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ZFS

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  Analyzed 18 days ago

ZFS is a new kind of file system that provides simple administration, transactional semantics, end-to-end data integrity, and immense scalability. ZFS is not an incremental improvement to existing technology; it is a fundamentally new approach to data management. We've blown away 20 years of ... [More] obsolete assumptions, eliminated complexity at the source, and created a storage system that's actually a pleasure to use. [Less]

0 lines of code

0 current contributors

0 since last commit

43 users on Open Hub

Activity Not Available
4.89474
   
I Use This
Mostly written in language not available
Licenses: common_de...

rdiff-backup

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  Analyzed 28 days ago

rdiff-backup backs up one directory to another, possible over a network. The target directory ends up a copy of the source directory, but extra reverse diffs are stored in a special subdirectory of that target directory, so you can still recover files lost some time ago. The idea is to combine the ... [More] best features of a mirror and an incremental backup. rdiff-backup also preserves subdirectories, hard links, dev files, permissions, uid/gid ownership (if it is running as root), modification times, acls, eas, resource forks, etc. Finally, rdiff-backup can operate in a bandwidth efficient manner over a pipe, like rsync. Thus you can use rdiff-backup and ssh to securely back a hard drive up to a remote location, and only the differences will be transmitted. [Less]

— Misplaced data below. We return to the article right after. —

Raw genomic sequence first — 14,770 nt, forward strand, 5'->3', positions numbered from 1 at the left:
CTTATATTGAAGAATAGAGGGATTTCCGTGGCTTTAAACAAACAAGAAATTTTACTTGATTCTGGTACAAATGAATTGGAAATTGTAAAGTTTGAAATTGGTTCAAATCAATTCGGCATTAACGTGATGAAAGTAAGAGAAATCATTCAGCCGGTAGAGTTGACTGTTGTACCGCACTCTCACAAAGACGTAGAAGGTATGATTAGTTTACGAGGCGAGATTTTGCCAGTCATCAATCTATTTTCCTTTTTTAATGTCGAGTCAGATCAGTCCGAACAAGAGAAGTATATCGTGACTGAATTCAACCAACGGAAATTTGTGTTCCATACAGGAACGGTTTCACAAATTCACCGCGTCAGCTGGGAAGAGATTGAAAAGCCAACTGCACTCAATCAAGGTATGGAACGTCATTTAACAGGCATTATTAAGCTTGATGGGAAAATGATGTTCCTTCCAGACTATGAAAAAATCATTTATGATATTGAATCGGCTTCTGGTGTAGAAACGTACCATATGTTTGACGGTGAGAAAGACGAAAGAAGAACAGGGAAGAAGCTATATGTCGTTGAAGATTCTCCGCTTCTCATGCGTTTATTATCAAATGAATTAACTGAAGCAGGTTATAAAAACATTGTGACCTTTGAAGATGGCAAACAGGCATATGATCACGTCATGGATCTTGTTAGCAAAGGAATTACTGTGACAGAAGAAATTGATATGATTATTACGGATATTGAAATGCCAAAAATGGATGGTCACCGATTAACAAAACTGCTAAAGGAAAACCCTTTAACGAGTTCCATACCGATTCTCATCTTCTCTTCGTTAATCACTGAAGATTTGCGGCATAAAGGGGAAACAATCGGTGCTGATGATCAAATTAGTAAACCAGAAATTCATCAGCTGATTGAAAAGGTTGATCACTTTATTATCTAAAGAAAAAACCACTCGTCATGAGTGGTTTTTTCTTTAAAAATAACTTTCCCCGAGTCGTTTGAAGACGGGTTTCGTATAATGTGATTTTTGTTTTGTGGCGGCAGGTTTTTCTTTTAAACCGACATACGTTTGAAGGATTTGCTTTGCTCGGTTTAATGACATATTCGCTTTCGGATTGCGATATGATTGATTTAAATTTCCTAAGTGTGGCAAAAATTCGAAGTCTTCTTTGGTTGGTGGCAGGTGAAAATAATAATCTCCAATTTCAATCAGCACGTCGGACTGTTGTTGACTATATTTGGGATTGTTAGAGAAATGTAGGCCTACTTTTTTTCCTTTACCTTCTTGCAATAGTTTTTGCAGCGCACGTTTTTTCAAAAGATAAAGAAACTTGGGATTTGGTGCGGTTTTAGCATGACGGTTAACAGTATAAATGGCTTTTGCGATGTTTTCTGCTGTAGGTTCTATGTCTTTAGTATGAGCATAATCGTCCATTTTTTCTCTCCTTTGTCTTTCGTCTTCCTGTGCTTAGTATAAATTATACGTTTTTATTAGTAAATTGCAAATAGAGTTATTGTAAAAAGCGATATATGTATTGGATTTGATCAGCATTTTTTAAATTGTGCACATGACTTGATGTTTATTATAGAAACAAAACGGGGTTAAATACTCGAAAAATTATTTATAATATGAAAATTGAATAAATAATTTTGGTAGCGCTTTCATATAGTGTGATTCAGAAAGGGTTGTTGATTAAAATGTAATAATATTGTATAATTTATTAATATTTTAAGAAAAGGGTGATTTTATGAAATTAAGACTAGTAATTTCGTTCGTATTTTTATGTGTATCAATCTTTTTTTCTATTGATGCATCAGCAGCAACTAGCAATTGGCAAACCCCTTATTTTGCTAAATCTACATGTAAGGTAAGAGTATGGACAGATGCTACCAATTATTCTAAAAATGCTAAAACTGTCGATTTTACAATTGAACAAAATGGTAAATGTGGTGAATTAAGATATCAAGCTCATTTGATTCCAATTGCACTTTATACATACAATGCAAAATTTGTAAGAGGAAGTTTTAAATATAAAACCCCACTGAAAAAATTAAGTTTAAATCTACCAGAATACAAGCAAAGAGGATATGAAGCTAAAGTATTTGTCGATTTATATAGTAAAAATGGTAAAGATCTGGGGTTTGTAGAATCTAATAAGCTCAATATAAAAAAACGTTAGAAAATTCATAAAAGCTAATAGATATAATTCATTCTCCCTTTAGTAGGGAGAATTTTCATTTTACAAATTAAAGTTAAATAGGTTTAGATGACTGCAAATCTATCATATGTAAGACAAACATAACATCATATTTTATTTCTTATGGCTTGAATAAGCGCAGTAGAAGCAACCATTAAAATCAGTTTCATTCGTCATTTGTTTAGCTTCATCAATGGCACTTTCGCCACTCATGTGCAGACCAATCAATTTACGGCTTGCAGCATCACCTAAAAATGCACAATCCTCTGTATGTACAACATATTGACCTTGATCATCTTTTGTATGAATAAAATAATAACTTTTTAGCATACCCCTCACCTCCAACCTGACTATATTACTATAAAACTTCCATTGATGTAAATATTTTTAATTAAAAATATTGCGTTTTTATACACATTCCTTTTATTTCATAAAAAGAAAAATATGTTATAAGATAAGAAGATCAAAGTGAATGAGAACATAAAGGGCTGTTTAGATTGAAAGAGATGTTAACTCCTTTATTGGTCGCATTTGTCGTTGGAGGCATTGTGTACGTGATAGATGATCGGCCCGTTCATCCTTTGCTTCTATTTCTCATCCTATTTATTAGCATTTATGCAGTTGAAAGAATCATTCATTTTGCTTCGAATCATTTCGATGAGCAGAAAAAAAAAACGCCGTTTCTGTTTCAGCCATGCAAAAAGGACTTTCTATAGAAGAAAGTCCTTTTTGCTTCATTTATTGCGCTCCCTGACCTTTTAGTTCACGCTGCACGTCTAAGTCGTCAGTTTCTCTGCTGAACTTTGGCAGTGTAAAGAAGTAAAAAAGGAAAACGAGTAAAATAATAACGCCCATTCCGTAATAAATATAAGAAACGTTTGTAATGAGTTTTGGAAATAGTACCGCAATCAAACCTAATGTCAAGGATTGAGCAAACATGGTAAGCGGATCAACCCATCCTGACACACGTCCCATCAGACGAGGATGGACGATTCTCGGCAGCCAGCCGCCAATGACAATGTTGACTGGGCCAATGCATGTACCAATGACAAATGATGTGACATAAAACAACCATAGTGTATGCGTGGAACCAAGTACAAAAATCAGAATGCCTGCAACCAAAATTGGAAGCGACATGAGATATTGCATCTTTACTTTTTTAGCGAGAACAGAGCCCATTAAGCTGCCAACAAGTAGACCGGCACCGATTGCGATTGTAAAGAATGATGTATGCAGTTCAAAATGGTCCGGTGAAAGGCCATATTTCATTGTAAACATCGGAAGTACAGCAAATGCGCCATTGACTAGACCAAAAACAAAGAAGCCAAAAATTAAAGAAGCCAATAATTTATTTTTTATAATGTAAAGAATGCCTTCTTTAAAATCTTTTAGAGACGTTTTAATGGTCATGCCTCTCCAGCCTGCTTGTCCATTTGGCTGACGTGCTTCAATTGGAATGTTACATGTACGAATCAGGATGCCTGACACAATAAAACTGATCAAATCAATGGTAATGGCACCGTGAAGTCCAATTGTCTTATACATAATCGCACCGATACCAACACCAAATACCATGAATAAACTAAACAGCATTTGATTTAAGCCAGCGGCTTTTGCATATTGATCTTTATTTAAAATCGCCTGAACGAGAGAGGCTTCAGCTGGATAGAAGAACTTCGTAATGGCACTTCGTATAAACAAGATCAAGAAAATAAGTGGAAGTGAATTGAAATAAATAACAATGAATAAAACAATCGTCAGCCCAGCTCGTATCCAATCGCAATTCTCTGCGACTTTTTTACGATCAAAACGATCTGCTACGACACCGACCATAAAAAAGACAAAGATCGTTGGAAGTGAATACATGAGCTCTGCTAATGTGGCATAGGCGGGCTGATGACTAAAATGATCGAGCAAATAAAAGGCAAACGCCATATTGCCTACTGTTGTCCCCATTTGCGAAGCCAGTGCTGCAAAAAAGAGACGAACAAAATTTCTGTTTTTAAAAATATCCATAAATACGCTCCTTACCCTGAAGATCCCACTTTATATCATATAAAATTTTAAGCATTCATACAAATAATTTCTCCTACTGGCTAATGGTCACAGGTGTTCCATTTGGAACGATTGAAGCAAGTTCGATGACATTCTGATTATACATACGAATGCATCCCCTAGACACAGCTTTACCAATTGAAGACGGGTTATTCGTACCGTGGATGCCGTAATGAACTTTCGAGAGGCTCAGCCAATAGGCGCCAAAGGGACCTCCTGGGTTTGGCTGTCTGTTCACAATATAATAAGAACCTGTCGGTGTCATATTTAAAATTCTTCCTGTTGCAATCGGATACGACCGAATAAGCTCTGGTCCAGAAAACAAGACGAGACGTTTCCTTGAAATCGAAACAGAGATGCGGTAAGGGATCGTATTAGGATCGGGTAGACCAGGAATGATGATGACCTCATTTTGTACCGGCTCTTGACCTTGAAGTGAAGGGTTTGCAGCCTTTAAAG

31.8K lines of code

0 current contributors

almost 10 years since last commit

28 users on Open Hub

Inactive
4.14286
   
I Use This

btrfs

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  Analyzed 29 days ago

Btrfs kernelspace. Btrfs is a new copy on write filesystem for Linux aimed at implementing advanced features while focusing on fault tolerance, repair and easy administration. Initially developed by Oracle, Btrfs is licensed under the GPL and open for contribution from anyone. Linux has a ... [More] wealth of filesystems to choose from, but we are facing a number of challenges with scaling to the large storage subsystems that are becoming common in today's data centers. Filesystems need to scale in their ability to address and manage large storage, and also in their ability to detect, repair and tolerate errors in the data stored on disk. Btrfs is under heavy development, and is not suitable for any uses other than benchmarking and review. The Btrfs disk format is not yet finalized. [Less]

0 lines of code

0 current contributors

0 since last commit

19 users on Open Hub

Activity Not Available
4.0
   
I Use This
Mostly written in language not available
Licenses: gpl

rsnapshot

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  Analyzed about 15 hours ago

rsnapshot is a filesystem snapshot utility for making backups of local and remote systems. Using rsync and hard links, it is possible to keep multiple, full backups instantly available. The disk space required is just a little more than the space of one full backup, plus incrementals. ... [More] Depending on your configuration, it is quite possible to set up in just a few minutes. Files can be restored by the users who own them, without the root user getting involved. There are no tapes to change, so once it's set up, you may never need to think about it again. rsnapshot is written entirely in Perl. It should work on any reasonably modern UNIX compatible OS, including: Debian, Redhat, Fedora, SuSE, Gentoo, Slackware, FreeBSD, OpenBSD, NetBSD, Solaris, Mac OS X, and even IRIX. [Less]